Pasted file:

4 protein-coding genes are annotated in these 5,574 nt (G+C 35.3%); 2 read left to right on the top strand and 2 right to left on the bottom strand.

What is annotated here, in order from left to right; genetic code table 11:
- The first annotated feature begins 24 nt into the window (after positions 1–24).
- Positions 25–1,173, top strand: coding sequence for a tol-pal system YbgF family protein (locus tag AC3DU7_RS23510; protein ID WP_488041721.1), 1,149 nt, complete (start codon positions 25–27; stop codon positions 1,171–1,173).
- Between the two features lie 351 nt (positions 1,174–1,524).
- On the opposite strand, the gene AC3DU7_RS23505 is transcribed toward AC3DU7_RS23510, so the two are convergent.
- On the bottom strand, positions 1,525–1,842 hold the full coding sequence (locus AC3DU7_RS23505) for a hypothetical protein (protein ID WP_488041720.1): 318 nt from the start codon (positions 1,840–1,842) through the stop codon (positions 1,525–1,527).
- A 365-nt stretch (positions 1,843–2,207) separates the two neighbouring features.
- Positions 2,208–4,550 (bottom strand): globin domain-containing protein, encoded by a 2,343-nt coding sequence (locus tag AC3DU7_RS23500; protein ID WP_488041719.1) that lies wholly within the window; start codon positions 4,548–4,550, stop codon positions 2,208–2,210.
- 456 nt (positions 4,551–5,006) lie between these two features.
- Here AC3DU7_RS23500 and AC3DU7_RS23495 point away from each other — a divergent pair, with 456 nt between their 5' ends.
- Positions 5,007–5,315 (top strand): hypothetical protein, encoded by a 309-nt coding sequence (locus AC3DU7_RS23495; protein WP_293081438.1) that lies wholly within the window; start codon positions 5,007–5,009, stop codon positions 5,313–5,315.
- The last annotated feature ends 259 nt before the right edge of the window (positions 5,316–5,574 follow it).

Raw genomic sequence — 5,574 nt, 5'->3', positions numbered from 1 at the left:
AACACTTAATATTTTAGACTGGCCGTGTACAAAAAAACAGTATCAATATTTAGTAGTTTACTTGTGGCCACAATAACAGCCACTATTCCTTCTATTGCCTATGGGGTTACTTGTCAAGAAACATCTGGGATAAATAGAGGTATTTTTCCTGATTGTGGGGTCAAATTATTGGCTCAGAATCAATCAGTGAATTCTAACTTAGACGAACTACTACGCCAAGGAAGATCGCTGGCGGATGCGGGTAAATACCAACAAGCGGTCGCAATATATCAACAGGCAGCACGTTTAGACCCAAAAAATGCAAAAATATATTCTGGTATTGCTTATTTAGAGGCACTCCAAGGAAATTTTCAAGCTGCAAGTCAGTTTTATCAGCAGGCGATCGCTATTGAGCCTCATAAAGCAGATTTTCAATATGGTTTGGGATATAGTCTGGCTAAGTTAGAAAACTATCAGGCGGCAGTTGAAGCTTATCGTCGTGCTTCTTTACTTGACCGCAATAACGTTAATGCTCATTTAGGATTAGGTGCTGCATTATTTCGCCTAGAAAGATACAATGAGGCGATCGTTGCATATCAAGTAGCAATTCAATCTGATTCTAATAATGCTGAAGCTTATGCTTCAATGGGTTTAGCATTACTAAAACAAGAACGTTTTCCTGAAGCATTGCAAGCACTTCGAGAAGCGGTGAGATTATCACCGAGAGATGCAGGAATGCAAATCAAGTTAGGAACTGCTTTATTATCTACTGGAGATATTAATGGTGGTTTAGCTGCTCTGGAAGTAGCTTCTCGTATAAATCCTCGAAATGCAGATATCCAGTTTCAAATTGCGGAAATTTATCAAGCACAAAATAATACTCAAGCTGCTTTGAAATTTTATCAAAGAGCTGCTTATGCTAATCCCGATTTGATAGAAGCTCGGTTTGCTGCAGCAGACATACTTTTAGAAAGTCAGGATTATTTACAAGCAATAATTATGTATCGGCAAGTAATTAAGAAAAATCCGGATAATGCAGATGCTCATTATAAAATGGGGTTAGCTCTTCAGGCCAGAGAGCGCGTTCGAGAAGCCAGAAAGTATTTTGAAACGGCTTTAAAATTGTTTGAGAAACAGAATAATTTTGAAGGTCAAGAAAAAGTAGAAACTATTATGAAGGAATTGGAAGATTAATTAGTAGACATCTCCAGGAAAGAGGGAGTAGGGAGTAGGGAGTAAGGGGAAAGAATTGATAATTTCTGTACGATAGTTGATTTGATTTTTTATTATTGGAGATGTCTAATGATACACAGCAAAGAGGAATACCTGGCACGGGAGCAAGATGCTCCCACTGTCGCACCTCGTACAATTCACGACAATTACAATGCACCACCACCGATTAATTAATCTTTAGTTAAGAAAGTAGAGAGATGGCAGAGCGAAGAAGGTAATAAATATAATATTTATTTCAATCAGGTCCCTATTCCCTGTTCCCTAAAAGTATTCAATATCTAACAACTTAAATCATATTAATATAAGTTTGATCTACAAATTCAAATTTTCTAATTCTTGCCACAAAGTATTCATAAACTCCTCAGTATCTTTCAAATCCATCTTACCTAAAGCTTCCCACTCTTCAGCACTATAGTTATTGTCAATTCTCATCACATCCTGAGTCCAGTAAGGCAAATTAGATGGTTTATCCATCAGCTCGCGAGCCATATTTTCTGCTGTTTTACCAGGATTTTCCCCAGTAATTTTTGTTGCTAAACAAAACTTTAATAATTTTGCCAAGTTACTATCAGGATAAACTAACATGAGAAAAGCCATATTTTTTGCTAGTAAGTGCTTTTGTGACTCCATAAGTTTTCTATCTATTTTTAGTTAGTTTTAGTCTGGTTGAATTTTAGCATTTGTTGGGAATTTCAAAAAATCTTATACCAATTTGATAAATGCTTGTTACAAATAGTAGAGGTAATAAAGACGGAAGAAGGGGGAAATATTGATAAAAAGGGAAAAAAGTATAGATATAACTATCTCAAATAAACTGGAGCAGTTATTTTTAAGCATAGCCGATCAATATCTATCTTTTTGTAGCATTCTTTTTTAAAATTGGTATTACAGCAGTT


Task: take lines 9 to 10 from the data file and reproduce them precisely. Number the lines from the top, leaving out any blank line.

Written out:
- Positions 2,208–4,550 (bottom strand): globin domain-containing protein, encoded by a 2,343-nt coding sequence (locus tag AC3DU7_RS23500; protein ID WP_488041719.1) that lies wholly within the window; start codon positions 4,548–4,550, stop codon positions 2,208–2,210.
- 456 nt (positions 4,551–5,006) lie between these two features.